My older sister went to school in Rome, and because I idolized her as a kid, I decided I wanted to study fashion design in Milan. Years later, I was trying to figure out moving to Italy. I was about 20-years-old, and nothing was coming together. It just wasn’t meant to be. New York was really the most logical place to study fashion, so I applied to Parsons and FIT and got into both, but ultimately chose FIT because as an international student it was a bit more affordable. The best day of my life was when I was accepted to go to school in New York, it meant I was free and could pursue my dream. I grew up visiting the city and it immediately felt like home.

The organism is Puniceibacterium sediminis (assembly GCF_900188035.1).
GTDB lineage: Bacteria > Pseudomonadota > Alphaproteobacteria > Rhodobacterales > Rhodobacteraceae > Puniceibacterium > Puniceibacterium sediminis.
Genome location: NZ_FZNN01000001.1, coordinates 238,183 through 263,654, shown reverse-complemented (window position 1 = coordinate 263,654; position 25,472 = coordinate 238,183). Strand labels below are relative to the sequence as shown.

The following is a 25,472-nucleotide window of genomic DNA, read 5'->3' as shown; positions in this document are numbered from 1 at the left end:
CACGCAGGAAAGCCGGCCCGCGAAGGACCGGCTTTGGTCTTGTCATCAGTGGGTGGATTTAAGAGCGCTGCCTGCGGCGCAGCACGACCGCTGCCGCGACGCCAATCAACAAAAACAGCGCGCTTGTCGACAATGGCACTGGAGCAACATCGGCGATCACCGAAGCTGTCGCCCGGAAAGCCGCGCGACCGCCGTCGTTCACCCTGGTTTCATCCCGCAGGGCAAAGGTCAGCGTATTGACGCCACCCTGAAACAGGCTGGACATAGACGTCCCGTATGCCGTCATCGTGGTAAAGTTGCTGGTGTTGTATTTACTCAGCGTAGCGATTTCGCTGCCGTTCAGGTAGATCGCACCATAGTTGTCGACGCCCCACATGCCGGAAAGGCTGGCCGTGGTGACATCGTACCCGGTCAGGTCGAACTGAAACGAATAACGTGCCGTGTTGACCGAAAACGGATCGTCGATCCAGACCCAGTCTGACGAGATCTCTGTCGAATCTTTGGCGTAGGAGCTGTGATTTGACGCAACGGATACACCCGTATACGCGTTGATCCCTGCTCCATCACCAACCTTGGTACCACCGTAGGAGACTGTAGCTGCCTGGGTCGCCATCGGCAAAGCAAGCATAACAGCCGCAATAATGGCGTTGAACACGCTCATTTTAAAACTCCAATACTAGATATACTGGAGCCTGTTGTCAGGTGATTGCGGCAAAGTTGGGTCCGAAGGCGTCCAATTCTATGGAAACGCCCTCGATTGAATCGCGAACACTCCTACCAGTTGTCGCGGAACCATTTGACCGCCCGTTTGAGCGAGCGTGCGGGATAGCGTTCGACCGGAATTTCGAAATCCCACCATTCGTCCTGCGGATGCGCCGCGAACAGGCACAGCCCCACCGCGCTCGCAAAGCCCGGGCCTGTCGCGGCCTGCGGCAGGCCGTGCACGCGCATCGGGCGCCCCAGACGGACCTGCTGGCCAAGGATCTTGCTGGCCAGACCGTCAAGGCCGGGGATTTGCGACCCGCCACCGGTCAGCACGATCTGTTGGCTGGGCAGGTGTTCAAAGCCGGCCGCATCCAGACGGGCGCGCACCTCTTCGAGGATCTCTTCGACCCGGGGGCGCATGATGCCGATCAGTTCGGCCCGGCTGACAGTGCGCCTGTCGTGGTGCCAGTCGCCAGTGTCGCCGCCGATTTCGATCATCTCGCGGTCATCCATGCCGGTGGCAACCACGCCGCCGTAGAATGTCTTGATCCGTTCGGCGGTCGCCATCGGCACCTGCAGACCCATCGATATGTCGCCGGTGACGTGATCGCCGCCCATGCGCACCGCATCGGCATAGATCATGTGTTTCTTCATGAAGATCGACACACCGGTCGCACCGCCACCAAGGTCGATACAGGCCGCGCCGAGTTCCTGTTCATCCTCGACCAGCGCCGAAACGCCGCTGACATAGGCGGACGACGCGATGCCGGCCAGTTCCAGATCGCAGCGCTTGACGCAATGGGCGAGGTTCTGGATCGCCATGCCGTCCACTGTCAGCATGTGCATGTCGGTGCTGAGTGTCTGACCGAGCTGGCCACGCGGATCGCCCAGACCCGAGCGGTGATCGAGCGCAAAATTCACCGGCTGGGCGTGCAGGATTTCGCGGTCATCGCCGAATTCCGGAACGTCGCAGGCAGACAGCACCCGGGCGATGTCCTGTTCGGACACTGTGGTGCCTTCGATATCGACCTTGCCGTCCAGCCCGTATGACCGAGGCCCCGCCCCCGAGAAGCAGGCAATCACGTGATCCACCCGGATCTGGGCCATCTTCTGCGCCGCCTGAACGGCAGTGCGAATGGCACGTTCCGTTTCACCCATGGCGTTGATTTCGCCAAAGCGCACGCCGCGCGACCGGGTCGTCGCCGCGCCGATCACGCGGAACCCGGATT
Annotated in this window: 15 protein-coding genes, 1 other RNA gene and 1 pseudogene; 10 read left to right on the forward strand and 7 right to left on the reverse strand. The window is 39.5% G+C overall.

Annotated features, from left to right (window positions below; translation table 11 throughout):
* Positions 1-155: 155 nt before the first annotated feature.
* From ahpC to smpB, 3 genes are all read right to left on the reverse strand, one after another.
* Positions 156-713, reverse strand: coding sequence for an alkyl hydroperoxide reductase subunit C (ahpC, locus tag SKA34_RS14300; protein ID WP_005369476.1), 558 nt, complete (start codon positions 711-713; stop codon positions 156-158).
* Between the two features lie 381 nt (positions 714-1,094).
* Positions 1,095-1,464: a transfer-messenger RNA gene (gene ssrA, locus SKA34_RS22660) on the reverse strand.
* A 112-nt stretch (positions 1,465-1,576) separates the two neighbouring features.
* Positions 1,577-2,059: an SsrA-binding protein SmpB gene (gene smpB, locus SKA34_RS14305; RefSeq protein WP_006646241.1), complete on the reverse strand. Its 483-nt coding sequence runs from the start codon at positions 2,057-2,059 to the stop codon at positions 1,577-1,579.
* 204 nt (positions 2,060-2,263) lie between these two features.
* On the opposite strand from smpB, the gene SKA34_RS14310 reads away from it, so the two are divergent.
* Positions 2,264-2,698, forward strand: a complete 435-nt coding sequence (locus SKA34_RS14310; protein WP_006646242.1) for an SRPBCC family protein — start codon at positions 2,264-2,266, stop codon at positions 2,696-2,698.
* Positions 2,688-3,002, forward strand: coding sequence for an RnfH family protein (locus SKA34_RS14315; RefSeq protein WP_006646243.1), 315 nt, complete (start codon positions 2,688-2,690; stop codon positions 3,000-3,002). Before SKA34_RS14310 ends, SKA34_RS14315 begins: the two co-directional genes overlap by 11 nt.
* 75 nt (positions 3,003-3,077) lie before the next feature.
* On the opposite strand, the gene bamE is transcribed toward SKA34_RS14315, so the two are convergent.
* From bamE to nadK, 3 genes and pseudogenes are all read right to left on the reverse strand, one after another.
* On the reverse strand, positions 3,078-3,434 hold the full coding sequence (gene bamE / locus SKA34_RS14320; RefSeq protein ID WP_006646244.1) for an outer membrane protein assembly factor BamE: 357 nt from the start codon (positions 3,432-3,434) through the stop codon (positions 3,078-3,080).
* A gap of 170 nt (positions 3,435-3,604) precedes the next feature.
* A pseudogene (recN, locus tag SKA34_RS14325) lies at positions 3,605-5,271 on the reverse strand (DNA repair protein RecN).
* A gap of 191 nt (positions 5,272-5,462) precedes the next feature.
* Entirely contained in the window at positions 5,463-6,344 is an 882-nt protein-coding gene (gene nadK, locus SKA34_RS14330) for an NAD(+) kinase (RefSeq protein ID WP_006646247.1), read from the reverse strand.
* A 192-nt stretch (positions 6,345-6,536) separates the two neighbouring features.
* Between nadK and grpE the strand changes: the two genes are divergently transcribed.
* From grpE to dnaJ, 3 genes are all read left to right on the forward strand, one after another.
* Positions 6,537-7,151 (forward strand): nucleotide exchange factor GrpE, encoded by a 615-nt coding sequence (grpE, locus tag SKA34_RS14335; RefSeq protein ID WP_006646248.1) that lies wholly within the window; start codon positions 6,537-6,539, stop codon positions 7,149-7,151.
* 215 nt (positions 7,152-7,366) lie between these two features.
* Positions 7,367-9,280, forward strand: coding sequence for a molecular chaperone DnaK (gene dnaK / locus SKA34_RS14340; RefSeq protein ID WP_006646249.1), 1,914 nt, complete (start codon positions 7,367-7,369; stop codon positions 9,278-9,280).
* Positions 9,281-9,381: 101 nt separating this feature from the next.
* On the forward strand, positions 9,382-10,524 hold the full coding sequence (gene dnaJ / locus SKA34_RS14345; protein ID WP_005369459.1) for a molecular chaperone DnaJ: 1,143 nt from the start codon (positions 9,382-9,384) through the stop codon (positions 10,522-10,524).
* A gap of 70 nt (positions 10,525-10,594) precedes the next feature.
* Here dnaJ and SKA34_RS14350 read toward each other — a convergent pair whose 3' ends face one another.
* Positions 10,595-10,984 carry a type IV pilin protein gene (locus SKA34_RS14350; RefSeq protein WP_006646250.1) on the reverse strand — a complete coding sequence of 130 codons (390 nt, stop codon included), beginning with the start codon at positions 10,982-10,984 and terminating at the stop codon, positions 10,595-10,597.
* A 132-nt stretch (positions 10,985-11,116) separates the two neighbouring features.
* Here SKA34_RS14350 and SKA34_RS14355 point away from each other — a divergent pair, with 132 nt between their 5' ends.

When did you realize your calling was in lingerie design? What was the lingerie industry like at that time, and what white space did you see?
It never crossed my mind to design lingerie when I was studying, but I was personally obsessed with it. Lingerie is such an emotional category; people get really into it. I remember telling my best friend, I just want to make a lot of money so I can wear really expensive lingerie. She was like, ‘Why? I don’t get it.’ When I started in the industry in 2005, there was Victoria’s Secret, European brands, and a handful of smaller brands. The aesthetic was generally very sexy, trashy, or super basic. I felt there was an opportunity to design things I wanted to wear—sexy, but still wearable and with a stronger fashion POV.


You’re a co-founder of the groundbreaking line, Kiki De Montparnasse. What was the initial reaction of the fashion world like to the brand?